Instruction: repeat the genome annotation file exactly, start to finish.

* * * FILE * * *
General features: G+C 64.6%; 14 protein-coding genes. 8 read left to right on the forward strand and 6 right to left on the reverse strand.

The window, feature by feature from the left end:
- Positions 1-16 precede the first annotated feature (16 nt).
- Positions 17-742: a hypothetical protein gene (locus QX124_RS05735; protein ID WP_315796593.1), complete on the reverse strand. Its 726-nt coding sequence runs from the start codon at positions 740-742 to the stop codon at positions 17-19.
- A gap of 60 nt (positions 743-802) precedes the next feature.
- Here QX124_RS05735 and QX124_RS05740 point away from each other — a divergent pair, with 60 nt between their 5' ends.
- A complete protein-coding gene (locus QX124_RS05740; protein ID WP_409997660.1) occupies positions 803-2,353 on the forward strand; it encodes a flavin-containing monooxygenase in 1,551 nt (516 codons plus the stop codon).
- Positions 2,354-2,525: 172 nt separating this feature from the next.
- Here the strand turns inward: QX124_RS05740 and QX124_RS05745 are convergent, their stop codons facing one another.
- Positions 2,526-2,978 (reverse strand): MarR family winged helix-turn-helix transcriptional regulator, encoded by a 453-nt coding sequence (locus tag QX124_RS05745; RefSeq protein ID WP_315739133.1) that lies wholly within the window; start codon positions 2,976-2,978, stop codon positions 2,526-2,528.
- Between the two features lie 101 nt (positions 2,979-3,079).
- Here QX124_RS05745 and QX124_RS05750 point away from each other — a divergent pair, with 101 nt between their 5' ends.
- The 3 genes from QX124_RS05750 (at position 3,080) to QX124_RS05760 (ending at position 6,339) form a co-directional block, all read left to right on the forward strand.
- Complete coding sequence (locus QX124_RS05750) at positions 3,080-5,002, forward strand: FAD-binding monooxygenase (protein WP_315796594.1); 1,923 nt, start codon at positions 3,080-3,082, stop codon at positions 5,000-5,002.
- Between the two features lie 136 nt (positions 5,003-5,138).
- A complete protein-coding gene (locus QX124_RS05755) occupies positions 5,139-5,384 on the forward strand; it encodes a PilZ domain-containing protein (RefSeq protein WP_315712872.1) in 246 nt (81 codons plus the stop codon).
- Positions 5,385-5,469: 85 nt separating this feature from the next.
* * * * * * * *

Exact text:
General features: G+C 64.6%; 14 protein-coding genes. 8 read left to right on the forward strand and 6 right to left on the reverse strand.

The window, feature by feature from the left end:
- Positions 1-16 precede the first annotated feature (16 nt).
- Positions 17-742: a hypothetical protein gene (locus QX124_RS05735; protein ID WP_315796593.1), complete on the reverse strand. Its 726-nt coding sequence runs from the start codon at positions 740-742 to the stop codon at positions 17-19.
- A gap of 60 nt (positions 743-802) precedes the next feature.
- Here QX124_RS05735 and QX124_RS05740 point away from each other — a divergent pair, with 60 nt between their 5' ends.
- A complete protein-coding gene (locus QX124_RS05740; protein ID WP_409997660.1) occupies positions 803-2,353 on the forward strand; it encodes a flavin-containing monooxygenase in 1,551 nt (516 codons plus the stop codon).
- Positions 2,354-2,525: 172 nt separating this feature from the next.
- Here the strand turns inward: QX124_RS05740 and QX124_RS05745 are convergent, their stop codons facing one another.
- Positions 2,526-2,978 (reverse strand): MarR family winged helix-turn-helix transcriptional regulator, encoded by a 453-nt coding sequence (locus tag QX124_RS05745; RefSeq protein ID WP_315739133.1) that lies wholly within the window; start codon positions 2,976-2,978, stop codon positions 2,526-2,528.
- Between the two features lie 101 nt (positions 2,979-3,079).
- Here QX124_RS05745 and QX124_RS05750 point away from each other — a divergent pair, with 101 nt between their 5' ends.
- The 3 genes from QX124_RS05750 (at position 3,080) to QX124_RS05760 (ending at position 6,339) form a co-directional block, all read left to right on the forward strand.
- Complete coding sequence (locus QX124_RS05750) at positions 3,080-5,002, forward strand: FAD-binding monooxygenase (protein WP_315796594.1); 1,923 nt, start codon at positions 3,080-3,082, stop codon at positions 5,000-5,002.
- Between the two features lie 136 nt (positions 5,003-5,138).
- A complete protein-coding gene (locus QX124_RS05755) occupies positions 5,139-5,384 on the forward strand; it encodes a PilZ domain-containing protein (RefSeq protein WP_315712872.1) in 246 nt (81 codons plus the stop codon).
- Positions 5,385-5,469: 85 nt separating this feature from the next.